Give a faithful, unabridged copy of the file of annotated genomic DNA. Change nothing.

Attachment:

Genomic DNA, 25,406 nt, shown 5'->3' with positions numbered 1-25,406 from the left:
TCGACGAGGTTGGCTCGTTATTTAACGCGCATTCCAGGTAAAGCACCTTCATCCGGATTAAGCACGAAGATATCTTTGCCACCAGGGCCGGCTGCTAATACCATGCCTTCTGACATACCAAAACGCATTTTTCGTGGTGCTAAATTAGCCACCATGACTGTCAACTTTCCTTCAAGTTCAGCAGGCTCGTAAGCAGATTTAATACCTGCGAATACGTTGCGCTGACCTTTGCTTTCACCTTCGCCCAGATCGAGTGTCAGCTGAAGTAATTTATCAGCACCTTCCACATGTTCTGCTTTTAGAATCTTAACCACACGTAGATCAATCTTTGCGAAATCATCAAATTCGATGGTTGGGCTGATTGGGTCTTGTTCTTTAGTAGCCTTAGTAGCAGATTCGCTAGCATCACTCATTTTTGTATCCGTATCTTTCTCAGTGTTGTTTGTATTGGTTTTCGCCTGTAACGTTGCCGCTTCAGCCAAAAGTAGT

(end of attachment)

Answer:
Genomic DNA, 25,406 nt, shown 5'->3' with positions numbered 1-25,406 from the left:
TCGACGAGGTTGGCTCGTTATTTAACGCGCATTCCAGGTAAAGCACCTTCATCCGGATTAAGCACGAAGATATCTTTGCCACCAGGGCCGGCTGCTAATACCATGCCTTCTGACATACCAAAACGCATTTTTCGTGGTGCTAAATTAGCCACCATGACTGTCAACTTTCCTTCAAGTTCAGCAGGCTCGTAAGCAGATTTAATACCTGCGAATACGTTGCGCTGACCTTTGCTTTCACCTTCGCCCAGATCGAGTGTCAGCTGAAGTAATTTATCAGCACCTTCCACATGTTCTGCTTTTAGAATCTTAACCACACGTAGATCAATCTTTGCGAAATCATCAAATTCGATGGTTGGGCTGATTGGGTCTTGTTCTTTAGTAGCCTTAGTAGCAGATTCGCTAGCATCACTCATTTTTGTATCCGTATCTTTCTCAGTGTTGTTTGTATTGGTTTTCGCCTGTAACGTTGCCGCTTCAGCCAAAAGTAGT